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Similarly, Andrew Kolodny, chair of the psychiatry department at Maimonides Medical Center and member of a group called Physicians for Responsible Opioid Prescribing, says cracking down on drug-dealing doctors and addicts who manipulate the system is necessary, but it doesn't get at the core problem.
"There has to be effective treatment," he says, pointing out that doctors are well-reimbursed for prescribing the pills but not so well-reimbursed for providing treatment for addiction. "What's more urgent is preventing new people from becoming addicted. The real problem is the well-meaning doctor who has been told for a decade that he needs to treat pain with opioids if he is going to be a compassionate doctor."
Kolodny's group joined several dozen doctors, researchers, and public health officials, including city health commissioner Thomas Farley, in petitioning the FDA to change the wording on opioid labels to make it harder for the drug to be marketed to patients with chronic pain not caused by cancer. They argue the labels allowing use for moderate to severe pain are too broad and leave a massive gray area that leads to overprescribing and abuse. "The labeling gives drug companies a license to promote opioids as safe and effective," he says.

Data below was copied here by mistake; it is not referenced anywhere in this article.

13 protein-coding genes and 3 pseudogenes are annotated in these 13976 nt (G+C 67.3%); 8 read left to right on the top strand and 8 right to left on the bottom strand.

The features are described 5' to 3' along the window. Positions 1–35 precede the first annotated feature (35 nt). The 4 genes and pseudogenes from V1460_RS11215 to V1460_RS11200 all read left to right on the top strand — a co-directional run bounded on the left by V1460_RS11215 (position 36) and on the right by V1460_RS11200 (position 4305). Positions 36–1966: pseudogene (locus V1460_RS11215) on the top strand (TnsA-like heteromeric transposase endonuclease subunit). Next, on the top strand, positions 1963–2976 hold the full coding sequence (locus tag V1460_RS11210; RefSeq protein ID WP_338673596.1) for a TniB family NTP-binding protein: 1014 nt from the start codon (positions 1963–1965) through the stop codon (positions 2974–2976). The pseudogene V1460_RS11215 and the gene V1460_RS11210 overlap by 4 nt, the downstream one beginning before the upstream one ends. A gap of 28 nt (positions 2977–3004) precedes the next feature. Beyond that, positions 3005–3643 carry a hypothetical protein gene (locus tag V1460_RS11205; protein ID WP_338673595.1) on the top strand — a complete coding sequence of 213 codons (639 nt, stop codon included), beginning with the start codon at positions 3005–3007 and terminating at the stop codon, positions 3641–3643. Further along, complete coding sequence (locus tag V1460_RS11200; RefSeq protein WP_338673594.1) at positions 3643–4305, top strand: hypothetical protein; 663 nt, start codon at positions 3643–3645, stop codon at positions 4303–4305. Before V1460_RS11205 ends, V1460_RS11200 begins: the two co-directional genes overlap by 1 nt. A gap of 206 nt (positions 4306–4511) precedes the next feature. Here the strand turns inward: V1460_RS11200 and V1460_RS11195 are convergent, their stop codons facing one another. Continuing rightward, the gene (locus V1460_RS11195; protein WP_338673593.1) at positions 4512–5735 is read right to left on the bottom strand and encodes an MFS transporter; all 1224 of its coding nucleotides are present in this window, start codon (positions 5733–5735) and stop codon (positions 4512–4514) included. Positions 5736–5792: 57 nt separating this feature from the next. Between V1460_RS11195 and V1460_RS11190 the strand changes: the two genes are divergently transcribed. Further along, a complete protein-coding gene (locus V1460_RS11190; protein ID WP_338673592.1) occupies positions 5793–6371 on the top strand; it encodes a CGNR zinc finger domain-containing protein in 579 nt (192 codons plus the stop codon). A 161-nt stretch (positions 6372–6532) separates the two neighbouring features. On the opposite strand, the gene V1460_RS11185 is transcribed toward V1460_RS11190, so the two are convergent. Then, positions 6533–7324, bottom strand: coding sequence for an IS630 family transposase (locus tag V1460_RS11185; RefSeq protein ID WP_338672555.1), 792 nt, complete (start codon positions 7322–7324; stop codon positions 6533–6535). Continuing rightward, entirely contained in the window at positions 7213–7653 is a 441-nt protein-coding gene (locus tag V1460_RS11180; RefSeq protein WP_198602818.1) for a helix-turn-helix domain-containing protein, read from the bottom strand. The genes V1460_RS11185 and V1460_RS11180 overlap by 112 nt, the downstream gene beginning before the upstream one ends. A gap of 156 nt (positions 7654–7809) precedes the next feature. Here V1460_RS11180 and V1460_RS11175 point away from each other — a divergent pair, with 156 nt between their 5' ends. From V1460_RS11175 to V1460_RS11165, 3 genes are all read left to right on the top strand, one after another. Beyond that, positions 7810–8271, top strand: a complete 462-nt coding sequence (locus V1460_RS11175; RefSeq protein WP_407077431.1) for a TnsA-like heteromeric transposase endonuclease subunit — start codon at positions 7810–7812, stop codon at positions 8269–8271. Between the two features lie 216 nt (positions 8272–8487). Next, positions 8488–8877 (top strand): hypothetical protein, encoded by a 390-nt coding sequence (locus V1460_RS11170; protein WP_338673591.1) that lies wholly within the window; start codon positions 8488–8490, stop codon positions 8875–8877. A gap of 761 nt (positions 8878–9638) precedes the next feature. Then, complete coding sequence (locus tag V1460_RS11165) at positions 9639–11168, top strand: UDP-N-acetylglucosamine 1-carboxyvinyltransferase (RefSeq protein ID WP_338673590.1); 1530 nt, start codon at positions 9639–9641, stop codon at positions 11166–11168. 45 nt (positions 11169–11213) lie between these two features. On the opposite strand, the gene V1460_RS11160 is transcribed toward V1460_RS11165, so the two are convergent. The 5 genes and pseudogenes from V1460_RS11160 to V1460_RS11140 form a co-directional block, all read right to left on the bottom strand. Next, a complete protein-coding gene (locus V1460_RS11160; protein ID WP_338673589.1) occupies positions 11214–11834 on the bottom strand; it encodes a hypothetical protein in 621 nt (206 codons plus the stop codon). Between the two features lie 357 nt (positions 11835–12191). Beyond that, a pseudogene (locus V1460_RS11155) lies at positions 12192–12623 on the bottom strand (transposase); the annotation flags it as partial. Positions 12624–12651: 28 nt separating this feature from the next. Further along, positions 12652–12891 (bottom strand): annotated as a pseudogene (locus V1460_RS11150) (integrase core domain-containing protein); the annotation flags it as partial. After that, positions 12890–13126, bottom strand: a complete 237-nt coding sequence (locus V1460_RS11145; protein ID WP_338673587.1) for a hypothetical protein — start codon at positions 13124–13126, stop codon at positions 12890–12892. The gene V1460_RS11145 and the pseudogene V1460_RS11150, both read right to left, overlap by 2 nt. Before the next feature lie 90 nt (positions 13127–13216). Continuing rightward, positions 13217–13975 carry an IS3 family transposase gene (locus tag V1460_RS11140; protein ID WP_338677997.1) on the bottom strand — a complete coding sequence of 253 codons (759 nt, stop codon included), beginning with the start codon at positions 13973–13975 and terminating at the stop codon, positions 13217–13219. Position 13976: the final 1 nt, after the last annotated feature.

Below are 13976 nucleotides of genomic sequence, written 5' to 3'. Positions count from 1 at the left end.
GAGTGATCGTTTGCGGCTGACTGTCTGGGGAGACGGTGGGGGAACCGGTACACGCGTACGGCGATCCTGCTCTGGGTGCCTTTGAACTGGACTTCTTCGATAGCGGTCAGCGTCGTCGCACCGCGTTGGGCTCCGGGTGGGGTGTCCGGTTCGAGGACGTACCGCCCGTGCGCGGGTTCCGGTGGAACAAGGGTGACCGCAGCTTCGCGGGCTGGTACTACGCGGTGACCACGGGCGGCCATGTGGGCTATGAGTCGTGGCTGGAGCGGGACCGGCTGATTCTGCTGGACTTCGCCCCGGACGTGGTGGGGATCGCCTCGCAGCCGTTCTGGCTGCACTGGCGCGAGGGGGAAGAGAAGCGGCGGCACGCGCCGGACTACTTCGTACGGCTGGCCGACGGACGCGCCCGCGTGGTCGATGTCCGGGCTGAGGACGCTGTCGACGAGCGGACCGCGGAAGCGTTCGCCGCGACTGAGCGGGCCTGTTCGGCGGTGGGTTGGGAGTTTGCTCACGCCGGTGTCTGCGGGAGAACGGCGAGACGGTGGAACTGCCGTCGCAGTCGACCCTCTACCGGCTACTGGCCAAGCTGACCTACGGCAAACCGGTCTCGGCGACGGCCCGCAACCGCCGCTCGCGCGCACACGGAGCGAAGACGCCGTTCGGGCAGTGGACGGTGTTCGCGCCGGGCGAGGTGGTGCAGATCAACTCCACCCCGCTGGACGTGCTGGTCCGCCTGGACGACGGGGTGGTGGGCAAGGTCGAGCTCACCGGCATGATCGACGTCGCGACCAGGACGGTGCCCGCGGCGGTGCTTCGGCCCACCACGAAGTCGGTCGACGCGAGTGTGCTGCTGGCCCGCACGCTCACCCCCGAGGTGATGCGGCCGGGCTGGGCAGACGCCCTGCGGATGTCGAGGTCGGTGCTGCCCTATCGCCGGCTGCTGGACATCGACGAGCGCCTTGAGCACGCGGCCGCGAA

A Purdue Pharma spokesman signaled that the company would resist a labeling change. He said the FDA believes current labels are "appropriate."
Organizations such as the American Academy of Pain Medicine and the American Pain Society also object to the label change. "We have serious concerns about the petition and believe the rationale is seriously flawed, potentially harmful to patients, and without substantive scientific foundation," AAPM president Martin Grabois wrote the FDA in August.
The FDA has yet to respond. In July, it overrode the proposals of an expert panel and opted not to require doctors to take special training before they would be allowed to prescribe painkillers. The American Medical Association also objected to mandatory training.Meanwhile, the pharmaceutical companies are said to be developing even more potent painkillers.